This was the first week of Cross Country practice meaning I had to become “Coach” again. A few weeks ago I wrote about the blessings and frustrations of being bi-vocational but in those posts I did not have the opportunity to delve into the tension of being a leader in two very diverse settings.
There are a lot of people who would look to the world of athletics to find meaningful metaphors for a pastor’s role. I personally know several pastors who call themselves “coach” as an attempt to be hip and relevant. And I like the coach metaphor to describe some of what a pastor should be but the metaphor breaks down at the point of the sacraments because a clergy’s primary responsibility is to provide the sacraments and there is no room in a “coaching” model to account for it.
With that said, there is much to be gained in pastoral leadership by looking to some of the great coaches and this week my college coach recommended I read the biography of John McDonnell, who is considered the Greatest NCAA Track and Field coach of all time. He was born in Ireland and had a mildly successful racing career before becoming a part time assistant Track coach at University of Arkansas where he was later promoted to Head Coach. He built a strong team by recruiting foreign talent and built on his early success to recruit some of the best athletes in the country. He ended up winning 42 National Championships, with 5 National Triple Crowns (which means winning Nationals in XC, Indoor and Outdoor Track in 1 year) and he coached several National, World and Olympic champions. (You can read the rest of his accomplishments at his Wikipedia page here).
A lot of McDonnell’s success came from the providence of his connections, personality and that ambiguous trait we call “calling.” But the thing that impressed me the most about McDonnell, other than his work ethic, was his ability to coach individuals into a team. Almost every athlete quoted by the book remarked about McDonnell’s skill in convincing over sized egos to work for the team.
It is quite the accomplishment because Track and Field is a highly individualized sport. Many coaches, even successful ones, fall into the trap of coaching individuals and forgetting about building a team dynamic. However, McDonnell’s philosophy was that the individuals who work for a team will do better than those who work for themselves. And, of course, a team full of teammates will go places no other individual has gone. (My last Track season proved the inverse of that point, unfortunately.)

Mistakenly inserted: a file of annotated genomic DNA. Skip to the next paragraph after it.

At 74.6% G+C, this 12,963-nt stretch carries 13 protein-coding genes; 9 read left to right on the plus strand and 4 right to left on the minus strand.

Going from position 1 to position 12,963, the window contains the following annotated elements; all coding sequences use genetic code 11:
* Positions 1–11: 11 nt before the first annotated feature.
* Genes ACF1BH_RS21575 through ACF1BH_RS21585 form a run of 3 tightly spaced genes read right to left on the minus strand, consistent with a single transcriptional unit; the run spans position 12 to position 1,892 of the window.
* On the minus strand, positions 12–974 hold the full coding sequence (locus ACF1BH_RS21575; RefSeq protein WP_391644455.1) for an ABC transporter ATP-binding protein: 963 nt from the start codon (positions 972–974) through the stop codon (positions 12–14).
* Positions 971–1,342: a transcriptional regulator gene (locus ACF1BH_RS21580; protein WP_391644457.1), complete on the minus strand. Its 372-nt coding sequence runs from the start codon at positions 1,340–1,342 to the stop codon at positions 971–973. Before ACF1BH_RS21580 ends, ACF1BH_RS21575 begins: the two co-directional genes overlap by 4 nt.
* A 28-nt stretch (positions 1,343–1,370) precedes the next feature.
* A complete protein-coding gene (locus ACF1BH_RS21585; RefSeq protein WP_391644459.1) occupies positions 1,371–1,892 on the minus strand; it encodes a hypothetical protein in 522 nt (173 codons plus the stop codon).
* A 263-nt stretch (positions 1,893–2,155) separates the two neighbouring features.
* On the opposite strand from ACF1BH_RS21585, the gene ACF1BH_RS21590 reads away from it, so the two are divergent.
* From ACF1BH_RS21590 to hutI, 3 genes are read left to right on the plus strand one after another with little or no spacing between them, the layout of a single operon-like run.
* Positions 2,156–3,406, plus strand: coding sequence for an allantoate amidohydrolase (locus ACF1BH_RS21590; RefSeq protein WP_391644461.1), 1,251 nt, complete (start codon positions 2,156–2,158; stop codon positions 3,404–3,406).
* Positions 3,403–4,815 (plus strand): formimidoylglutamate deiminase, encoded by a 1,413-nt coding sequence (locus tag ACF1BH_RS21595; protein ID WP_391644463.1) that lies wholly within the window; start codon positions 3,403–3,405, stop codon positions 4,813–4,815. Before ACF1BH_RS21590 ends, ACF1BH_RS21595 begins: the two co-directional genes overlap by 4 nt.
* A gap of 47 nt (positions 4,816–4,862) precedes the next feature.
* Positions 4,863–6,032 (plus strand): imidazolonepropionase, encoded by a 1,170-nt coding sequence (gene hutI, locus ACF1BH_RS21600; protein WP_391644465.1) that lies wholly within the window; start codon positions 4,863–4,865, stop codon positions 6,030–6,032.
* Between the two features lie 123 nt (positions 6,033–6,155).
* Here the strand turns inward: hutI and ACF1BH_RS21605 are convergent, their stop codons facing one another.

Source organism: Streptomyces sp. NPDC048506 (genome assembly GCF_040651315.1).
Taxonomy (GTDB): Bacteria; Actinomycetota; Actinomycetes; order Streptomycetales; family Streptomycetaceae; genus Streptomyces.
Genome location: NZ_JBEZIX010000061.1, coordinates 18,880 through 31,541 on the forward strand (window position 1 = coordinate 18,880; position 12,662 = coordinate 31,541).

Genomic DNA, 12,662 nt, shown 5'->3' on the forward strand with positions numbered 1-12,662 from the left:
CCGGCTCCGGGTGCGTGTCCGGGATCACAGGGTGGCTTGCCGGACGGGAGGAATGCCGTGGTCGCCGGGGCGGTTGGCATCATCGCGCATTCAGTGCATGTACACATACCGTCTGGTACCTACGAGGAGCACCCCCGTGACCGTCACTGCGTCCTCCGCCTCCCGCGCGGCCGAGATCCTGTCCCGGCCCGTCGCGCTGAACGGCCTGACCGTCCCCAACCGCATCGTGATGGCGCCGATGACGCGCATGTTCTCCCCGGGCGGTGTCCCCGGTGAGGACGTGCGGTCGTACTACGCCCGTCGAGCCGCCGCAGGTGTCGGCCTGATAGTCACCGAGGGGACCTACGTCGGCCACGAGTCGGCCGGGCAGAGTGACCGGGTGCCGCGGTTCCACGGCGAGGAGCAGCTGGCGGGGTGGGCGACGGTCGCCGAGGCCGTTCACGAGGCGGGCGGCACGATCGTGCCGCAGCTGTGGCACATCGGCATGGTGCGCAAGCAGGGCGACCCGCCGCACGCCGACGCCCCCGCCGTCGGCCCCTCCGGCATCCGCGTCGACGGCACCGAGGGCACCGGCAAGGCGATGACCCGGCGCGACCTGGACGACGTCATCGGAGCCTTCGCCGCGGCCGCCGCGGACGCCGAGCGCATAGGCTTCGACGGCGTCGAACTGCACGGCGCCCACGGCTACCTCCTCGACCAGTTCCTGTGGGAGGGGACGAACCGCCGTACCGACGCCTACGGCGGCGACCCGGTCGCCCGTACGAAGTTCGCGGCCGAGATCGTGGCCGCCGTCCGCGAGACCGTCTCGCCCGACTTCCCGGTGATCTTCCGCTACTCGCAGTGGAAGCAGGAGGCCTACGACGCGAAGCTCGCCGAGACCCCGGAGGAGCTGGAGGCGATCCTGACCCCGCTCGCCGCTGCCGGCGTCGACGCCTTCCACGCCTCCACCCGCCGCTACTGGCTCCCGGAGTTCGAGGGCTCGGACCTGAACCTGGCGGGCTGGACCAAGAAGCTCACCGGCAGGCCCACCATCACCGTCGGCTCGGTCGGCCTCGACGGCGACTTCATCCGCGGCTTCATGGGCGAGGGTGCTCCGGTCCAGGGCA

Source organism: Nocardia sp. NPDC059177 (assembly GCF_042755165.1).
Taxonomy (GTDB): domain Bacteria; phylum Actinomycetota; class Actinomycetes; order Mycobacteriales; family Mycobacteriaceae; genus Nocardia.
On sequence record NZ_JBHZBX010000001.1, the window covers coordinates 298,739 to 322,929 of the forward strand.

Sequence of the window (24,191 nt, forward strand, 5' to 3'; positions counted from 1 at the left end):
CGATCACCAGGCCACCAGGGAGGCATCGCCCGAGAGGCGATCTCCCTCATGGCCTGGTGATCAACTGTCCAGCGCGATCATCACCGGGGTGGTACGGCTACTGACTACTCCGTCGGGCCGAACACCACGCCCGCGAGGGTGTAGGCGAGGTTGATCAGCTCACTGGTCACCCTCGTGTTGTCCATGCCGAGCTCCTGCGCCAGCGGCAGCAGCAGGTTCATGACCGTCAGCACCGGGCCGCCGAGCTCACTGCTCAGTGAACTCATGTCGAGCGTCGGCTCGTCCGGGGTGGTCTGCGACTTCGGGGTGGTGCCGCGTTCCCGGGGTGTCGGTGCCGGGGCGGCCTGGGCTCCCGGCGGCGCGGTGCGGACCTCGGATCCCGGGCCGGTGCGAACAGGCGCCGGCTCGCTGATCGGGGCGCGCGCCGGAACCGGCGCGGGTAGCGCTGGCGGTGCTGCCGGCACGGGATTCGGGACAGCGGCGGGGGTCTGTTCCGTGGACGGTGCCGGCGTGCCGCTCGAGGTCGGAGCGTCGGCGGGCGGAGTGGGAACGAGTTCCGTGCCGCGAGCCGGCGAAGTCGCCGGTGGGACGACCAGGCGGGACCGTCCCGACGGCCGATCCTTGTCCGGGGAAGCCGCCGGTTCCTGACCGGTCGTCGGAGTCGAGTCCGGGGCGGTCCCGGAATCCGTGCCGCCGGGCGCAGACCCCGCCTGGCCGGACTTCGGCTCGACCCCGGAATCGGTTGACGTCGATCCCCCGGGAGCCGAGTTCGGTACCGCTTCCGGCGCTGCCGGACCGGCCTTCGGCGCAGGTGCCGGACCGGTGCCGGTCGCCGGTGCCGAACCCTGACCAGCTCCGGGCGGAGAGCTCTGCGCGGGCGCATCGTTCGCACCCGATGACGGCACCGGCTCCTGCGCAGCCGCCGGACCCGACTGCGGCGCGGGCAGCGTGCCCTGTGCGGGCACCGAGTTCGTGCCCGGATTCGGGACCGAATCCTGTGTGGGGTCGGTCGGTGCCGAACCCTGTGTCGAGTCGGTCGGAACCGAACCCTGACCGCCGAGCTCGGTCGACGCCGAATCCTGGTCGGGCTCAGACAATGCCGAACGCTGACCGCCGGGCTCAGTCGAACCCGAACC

But coaching the team did not mean McDonnell neglected the individuals. Although McDonnell was a distance man through and through, his office door was always open for private conversations with jumpers, throwers and sprinters. He met one on one with every athlete, giving them the attention they needed and deserved. But when he met with individuals, his goal was to build a better teammate, not a bigger ego. And the results speak for themselves.
Although I read about McDonnell in order to be a better coach, I think it might make me a better pastor too. The sad reality of our time is “religion” has become an individual sport. People use the phrase, “my own personal relationship with Jesus” as an excuse to make up their own gods and rules to live by. As in Track, to even suggest that “religion” might be a team sport earns you derision and mocking laughter. The laughter gets worse if you work the word “church” in there. But the reality is the best teammates make the best Christians and the worst Christians are the lone ranger types who go it alone.
It is a hard reality to face as a pastor, especially one as inclusive and community oriented as I am. But this week McDonnell reminded me that in such a world you must not neglect the individuals. In fact, the context means you have to pastor down to that level and meet individuals where they are at, even if that means facing their made up gods. You have to meet one on one with them, listen to them and support them (even if the stuff they believe is the weirdest stuff you ever heard).
But the goal of individualized pastoral attention should not be to build a better lone ranger Christian but to mentor a better teammate, someone who will look to another’s interests before their own, whose attitude will be the same as that of Jesus who emptied himself of all but love and became poor that others might become rich. If I may say it another way, a pastor should not be about helping someone get along with their own personal god better. Instead we should help them love their neighbor. When they accomplish that they will probably find their personal relationship with the one, true God has improved drastically, just as when a Track star gains points for the team, he or she finds they ran 10 times faster than they would have if they were out for themselves.
It is a rather difficult thing to do, what with all the egos running amok in the church and on the Track but I am confident the better a pastor/coach gets at it, the more Christlike we will all become.